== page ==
I have been an avid runner for over 15 years.
I have received a lot of valuable advice in that time. The advice has come from running experts, coaches, online research, and fellow runners.
I know what shoes are best for my feet, the value in warming up (and cooling down), and how to pace myself in a race of (almost) any distance. I have learned to run my own race and to opt out of the comparison game. Although I'm still very much a work-in-progress, I'm thankful for all that I've learned.
The most valuable lesson, though, has come from my own experience...and that is to always be grateful.
Gratitude, for me at least, stems from a positive attitude. Not every experience in one's running shoes is gonna feel victorious or euphoric. The key is finding something good, even when things feel quite the contrary.
Be grateful for the heat on the streets, because I'm able to be outside in the sunshine. Not every runner has that option (depending on their work schedule, family obligations, time constraints or injury status). If you can learn to appreciate a hot, sweaty run, you'll be able to withstand most anything. Your cooler-season running will feel much easier
Be grateful for the treadmill (if you have access to one), because it can be a necessary option if/when you don't wish to be outside. As much as I curse, belittle and begrudge my treadmill, I am thankful I always have it as a back-up plan (more like a last resort LOL).
Be grateful for the wind in your face, because it will cool you off on a hot summer day. Granted, it's not always fun to fight the wind, on foot or on wheels, but it can serve as a cooling vice. It's a slightly different scene in the winter, when the wind feels too cold most days...it is then that it acts as a character-building, mind-over-matter test of one's true grit and determination.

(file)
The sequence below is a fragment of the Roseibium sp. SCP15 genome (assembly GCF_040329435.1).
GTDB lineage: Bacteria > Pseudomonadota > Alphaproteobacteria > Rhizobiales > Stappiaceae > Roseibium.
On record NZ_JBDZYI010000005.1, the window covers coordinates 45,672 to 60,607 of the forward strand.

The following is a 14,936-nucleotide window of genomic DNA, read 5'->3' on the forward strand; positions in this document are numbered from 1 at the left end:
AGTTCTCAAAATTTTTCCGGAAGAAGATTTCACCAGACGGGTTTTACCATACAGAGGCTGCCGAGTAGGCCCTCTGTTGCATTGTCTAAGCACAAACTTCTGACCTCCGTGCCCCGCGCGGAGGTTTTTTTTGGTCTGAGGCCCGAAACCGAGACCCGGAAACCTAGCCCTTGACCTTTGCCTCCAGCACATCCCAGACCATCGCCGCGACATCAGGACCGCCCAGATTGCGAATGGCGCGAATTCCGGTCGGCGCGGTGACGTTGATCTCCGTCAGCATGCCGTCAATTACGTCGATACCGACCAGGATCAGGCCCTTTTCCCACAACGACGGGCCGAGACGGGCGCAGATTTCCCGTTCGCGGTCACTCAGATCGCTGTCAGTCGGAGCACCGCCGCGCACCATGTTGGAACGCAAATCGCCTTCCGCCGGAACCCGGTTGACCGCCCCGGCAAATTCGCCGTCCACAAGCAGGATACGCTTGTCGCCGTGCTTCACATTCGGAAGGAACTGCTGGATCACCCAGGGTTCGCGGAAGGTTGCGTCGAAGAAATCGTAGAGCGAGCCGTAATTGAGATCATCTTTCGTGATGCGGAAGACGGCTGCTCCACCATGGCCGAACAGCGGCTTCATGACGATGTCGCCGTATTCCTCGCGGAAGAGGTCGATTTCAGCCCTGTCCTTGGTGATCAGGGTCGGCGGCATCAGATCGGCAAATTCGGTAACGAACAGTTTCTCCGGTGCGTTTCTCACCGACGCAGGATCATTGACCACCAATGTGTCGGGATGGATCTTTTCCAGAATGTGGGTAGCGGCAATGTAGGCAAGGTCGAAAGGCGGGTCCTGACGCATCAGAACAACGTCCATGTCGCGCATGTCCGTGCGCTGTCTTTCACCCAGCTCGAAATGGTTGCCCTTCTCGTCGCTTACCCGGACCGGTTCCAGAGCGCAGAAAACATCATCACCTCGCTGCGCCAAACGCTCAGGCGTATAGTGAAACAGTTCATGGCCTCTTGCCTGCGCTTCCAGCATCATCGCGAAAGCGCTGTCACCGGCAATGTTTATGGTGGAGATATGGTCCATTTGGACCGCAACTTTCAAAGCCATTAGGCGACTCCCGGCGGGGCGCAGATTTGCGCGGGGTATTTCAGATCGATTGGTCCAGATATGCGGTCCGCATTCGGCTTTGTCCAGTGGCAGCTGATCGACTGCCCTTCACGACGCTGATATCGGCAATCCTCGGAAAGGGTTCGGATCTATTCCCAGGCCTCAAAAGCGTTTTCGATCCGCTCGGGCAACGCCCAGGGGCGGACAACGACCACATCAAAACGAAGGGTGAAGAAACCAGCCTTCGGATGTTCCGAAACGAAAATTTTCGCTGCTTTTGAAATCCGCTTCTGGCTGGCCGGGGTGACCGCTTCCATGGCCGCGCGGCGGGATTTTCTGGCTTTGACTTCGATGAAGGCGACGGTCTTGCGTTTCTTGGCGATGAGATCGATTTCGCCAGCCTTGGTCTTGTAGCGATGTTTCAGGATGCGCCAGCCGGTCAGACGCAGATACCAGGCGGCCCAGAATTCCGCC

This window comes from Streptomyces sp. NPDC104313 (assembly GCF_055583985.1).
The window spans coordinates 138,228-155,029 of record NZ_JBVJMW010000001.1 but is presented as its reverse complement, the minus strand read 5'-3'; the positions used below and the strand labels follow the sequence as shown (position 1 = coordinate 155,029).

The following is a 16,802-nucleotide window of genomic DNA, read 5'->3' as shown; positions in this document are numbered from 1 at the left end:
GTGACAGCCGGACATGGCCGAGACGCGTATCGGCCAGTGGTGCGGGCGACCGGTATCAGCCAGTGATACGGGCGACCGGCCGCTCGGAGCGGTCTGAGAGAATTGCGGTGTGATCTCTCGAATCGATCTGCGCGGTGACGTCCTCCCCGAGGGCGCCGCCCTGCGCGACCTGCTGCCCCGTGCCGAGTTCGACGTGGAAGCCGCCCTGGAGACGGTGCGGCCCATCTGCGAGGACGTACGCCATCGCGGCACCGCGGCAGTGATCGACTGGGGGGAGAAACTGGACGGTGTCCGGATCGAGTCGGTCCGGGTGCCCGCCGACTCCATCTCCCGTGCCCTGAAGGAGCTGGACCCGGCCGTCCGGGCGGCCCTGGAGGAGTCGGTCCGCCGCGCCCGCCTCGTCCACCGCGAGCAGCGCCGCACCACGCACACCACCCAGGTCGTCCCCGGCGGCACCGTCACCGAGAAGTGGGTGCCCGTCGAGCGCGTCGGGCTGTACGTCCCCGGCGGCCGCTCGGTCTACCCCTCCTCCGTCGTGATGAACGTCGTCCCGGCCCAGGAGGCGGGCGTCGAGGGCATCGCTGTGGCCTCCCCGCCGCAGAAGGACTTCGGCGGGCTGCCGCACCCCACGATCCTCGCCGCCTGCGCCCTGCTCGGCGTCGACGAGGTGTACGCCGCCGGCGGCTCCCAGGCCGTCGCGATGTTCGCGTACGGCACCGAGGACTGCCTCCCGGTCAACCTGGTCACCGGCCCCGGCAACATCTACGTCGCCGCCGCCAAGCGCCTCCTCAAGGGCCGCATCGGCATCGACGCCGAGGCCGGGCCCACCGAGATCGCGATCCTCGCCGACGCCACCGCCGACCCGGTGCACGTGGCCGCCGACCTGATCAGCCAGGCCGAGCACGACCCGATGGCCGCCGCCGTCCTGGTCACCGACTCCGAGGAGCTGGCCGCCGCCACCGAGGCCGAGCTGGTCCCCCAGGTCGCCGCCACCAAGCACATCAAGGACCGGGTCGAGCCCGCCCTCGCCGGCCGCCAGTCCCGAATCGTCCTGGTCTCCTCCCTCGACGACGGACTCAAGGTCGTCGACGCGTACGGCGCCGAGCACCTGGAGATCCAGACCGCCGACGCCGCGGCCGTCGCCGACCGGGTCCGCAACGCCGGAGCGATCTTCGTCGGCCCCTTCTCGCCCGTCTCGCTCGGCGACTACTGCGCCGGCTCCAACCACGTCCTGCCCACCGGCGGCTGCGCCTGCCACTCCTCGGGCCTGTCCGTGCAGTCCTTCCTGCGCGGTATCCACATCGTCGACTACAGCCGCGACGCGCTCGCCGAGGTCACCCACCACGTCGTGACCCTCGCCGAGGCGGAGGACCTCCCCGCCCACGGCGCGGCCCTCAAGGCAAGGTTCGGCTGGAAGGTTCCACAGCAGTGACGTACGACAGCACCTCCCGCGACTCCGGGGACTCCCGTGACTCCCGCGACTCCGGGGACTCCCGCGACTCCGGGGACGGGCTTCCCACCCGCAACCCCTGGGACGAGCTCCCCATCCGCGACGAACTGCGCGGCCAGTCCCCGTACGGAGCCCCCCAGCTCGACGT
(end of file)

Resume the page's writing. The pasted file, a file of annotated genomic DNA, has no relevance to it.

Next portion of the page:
Be grateful for the hill that nearly killed you, because you will be stronger for having fought it. Hills not only help us build strength (by fighting gravity), but they also increase our cardio output because of the stronger, more concerted effort needed to climb them.
Be grateful for the DOMS (delayed onset muscle soreness) that make you wince with every step, because that's a sign that you worked your muscles well. They will be strengthened from the workout that made them hurt.
Be grateful for the early-morning "brain fog" that has you yearning for an extra hour of sleep. Getting up early, for a "wake-up workout" will help you jump-start your day. Even better, take it outside...the sunrise will invigorate you, and make it all worthwhile.
Be grateful for the ability to walk when you're not able to run, because there are many side-lined runners who don't have that as an option. Yeah, speaking from experience, it's really tough being forced into a running sabbatical. Currently, both running and walking are off limits for me, and I can assure you neither will be taken for granted upon their return.
Bottom line, I have learned to be grateful for all things fitness, especially every run that I am capable of doing. Not every run is fast, far or easy...but every run has something to appreciate.
What are your thoughts? Do you appreciate every run, good or not-so-good? Have you ever been sidelined? If so, for how long? Did you have a new sense of gratitude upon your return?